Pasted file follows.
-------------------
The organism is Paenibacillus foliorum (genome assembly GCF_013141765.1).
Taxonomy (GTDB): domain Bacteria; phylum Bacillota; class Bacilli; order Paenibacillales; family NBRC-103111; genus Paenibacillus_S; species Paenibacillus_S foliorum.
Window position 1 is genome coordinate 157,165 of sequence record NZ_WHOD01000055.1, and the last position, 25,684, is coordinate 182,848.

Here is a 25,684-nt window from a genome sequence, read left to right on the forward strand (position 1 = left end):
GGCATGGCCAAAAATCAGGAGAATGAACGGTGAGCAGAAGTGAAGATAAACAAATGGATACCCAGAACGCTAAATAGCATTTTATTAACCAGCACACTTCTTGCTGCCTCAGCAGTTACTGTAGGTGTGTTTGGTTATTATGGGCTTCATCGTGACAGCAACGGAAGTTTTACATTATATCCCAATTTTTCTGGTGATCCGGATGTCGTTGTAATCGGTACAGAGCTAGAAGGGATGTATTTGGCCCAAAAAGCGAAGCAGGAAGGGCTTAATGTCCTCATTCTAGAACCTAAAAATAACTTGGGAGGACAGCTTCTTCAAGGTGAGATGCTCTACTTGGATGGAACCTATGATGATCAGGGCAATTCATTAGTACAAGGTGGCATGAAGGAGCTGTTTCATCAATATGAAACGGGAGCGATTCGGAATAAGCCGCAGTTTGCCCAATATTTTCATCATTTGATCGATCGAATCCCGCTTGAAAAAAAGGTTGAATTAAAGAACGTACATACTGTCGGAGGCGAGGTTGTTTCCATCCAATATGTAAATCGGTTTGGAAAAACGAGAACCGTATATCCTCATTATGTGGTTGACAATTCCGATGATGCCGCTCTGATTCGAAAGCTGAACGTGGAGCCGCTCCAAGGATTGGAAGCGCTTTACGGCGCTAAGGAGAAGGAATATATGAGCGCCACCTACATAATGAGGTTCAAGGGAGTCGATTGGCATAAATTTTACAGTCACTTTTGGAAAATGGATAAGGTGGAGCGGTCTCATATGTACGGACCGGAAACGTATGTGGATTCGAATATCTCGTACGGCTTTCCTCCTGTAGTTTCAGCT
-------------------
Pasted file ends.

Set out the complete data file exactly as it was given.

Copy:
The organism is Paenibacillus foliorum (genome assembly GCF_013141765.1).
Taxonomy (GTDB): domain Bacteria; phylum Bacillota; class Bacilli; order Paenibacillales; family NBRC-103111; genus Paenibacillus_S; species Paenibacillus_S foliorum.
Window position 1 is genome coordinate 157,165 of sequence record NZ_WHOD01000055.1, and the last position, 25,684, is coordinate 182,848.

Here is a 25,684-nt window from a genome sequence, read left to right on the forward strand (position 1 = left end):
GGCATGGCCAAAAATCAGGAGAATGAACGGTGAGCAGAAGTGAAGATAAACAAATGGATACCCAGAACGCTAAATAGCATTTTATTAACCAGCACACTTCTTGCTGCCTCAGCAGTTACTGTAGGTGTGTTTGGTTATTATGGGCTTCATCGTGACAGCAACGGAAGTTTTACATTATATCCCAATTTTTCTGGTGATCCGGATGTCGTTGTAATCGGTACAGAGCTAGAAGGGATGTATTTGGCCCAAAAAGCGAAGCAGGAAGGGCTTAATGTCCTCATTCTAGAACCTAAAAATAACTTGGGAGGACAGCTTCTTCAAGGTGAGATGCTCTACTTGGATGGAACCTATGATGATCAGGGCAATTCATTAGTACAAGGTGGCATGAAGGAGCTGTTTCATCAATATGAAACGGGAGCGATTCGGAATAAGCCGCAGTTTGCCCAATATTTTCATCATTTGATCGATCGAATCCCGCTTGAAAAAAAGGTTGAATTAAAGAACGTACATACTGTCGGAGGCGAGGTTGTTTCCATCCAATATGTAAATCGGTTTGGAAAAACGAGAACCGTATATCCTCATTATGTGGTTGACAATTCCGATGATGCCGCTCTGATTCGAAAGCTGAACGTGGAGCCGCTCCAAGGATTGGAAGCGCTTTACGGCGCTAAGGAGAAGGAATATATGAGCGCCACCTACATAATGAGGTTCAAGGGAGTCGATTGGCATAAATTTTACAGTCACTTTTGGAAAATGGATAAGGTGGAGCGGTCTCATATGTACGGACCGGAAACGTATGTGGATTCGAATATCTCGTACGGCTTTCCTCCTGTAGTTTCAGCT